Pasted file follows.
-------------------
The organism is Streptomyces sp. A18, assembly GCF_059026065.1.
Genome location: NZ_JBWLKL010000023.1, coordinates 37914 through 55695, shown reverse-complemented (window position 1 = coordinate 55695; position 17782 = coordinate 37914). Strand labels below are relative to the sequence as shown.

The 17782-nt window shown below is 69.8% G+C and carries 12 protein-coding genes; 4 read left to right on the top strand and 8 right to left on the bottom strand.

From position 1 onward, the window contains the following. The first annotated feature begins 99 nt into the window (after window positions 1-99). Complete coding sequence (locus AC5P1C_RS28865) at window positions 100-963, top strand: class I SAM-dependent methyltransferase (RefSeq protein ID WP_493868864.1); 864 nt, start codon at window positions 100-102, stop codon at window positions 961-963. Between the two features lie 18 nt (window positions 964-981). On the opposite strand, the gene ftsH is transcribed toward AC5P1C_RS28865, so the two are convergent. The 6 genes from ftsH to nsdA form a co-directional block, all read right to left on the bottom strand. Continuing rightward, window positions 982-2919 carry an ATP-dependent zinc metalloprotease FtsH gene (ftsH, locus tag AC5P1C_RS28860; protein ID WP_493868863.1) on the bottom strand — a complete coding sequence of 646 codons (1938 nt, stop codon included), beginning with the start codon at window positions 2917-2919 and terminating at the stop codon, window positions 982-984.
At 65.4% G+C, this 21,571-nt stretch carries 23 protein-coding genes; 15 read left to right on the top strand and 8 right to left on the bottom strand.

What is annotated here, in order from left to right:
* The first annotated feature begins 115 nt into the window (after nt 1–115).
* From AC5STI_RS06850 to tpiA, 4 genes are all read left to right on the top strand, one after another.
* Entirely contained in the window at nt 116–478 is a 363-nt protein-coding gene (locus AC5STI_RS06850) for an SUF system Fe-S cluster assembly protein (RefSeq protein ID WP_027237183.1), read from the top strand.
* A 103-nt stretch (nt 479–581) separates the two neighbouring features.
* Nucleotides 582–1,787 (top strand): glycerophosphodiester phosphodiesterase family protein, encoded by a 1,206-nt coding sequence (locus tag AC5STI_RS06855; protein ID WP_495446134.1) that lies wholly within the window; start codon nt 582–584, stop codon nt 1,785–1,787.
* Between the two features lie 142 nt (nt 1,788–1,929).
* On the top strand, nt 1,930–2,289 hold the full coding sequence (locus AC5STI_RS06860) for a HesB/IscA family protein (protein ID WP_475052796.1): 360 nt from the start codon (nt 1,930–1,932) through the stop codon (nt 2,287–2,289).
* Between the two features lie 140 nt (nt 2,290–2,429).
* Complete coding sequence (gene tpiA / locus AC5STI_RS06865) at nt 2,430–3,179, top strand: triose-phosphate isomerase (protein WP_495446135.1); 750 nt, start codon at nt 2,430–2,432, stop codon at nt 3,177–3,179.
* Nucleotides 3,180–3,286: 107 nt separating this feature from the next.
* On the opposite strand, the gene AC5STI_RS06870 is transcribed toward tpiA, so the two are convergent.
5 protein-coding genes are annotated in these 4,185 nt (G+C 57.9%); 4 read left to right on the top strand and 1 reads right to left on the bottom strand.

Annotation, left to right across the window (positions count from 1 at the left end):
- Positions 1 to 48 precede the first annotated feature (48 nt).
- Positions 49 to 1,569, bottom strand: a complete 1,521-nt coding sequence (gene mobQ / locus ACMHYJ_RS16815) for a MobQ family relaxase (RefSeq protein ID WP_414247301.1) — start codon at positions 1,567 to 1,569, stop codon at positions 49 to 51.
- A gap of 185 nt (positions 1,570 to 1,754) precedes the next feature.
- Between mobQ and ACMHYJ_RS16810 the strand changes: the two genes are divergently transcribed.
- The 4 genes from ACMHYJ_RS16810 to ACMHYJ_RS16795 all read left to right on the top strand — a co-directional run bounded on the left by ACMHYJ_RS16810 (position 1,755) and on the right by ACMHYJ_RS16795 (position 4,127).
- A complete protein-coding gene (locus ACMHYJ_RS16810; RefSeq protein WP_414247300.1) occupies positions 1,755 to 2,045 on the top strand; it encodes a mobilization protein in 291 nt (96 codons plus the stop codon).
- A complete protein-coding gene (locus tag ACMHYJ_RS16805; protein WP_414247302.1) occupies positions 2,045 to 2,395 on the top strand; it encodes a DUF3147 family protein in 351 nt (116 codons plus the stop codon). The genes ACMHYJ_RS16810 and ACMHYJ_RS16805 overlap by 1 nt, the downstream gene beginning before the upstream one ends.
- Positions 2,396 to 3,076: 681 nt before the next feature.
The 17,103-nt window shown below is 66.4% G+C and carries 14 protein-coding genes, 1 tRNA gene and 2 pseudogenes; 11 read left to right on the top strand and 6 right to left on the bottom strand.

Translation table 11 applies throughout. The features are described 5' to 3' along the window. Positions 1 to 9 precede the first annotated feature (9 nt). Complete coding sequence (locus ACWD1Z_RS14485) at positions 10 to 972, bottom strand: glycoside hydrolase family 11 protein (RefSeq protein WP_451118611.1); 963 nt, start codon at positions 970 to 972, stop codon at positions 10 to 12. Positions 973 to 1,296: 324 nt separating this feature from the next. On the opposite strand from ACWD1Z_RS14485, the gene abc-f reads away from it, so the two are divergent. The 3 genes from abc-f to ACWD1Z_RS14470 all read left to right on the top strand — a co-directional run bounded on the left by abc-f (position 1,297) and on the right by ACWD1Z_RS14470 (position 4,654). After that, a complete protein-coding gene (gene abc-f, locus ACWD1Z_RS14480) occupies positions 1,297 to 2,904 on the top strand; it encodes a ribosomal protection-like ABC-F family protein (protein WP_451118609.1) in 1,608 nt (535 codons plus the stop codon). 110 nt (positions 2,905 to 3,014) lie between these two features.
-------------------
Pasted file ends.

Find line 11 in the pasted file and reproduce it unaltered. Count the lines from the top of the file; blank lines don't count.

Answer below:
* Nucleotides 582–1,787 (top strand): glycerophosphodiester phosphodiesterase family protein, encoded by a 1,206-nt coding sequence (locus tag AC5STI_RS06855; protein ID WP_495446134.1) that lies wholly within the window; start codon nt 582–584, stop codon nt 1,785–1,787.